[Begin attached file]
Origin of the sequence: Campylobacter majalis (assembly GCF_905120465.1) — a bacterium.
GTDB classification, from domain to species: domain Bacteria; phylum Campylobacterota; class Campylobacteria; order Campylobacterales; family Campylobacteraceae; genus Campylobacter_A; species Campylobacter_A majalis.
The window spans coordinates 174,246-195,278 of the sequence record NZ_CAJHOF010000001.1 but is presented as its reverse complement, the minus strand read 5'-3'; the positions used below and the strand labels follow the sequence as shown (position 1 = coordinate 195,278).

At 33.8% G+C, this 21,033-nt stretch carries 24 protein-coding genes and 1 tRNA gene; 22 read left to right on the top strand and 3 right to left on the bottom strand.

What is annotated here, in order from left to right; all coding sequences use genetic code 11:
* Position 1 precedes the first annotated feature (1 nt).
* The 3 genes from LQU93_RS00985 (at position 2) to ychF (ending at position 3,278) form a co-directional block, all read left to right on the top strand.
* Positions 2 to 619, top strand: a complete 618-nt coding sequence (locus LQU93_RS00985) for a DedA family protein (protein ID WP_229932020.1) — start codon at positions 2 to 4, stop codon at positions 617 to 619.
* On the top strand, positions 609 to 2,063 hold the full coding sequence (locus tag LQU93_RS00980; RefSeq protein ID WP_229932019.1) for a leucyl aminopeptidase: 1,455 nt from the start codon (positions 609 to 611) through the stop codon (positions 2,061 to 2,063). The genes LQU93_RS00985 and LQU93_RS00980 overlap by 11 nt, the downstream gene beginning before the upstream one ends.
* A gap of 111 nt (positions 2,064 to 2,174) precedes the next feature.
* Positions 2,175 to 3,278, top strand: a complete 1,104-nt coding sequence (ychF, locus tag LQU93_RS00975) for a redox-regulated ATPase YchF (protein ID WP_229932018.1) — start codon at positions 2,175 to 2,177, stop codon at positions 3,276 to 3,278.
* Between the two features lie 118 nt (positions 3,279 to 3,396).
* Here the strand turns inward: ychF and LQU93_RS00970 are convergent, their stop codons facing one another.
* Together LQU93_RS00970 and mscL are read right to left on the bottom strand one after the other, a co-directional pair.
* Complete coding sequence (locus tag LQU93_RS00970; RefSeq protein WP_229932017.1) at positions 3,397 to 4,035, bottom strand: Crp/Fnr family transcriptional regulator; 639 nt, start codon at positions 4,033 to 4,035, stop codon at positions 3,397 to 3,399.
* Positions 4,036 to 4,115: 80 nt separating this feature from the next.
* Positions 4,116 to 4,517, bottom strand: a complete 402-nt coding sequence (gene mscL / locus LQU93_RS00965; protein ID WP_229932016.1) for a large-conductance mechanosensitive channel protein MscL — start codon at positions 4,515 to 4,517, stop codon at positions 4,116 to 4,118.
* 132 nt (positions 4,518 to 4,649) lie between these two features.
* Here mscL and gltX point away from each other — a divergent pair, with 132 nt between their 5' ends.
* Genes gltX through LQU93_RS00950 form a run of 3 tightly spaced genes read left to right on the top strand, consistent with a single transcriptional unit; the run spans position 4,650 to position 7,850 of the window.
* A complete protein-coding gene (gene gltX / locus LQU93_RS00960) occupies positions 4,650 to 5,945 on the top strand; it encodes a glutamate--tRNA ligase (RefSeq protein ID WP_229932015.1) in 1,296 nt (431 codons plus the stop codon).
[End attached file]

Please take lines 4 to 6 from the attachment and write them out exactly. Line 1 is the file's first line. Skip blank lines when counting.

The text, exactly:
At 33.8% G+C, this 21,033-nt stretch carries 24 protein-coding genes and 1 tRNA gene; 22 read left to right on the top strand and 3 right to left on the bottom strand.

What is annotated here, in order from left to right; all coding sequences use genetic code 11:
* Position 1 precedes the first annotated feature (1 nt).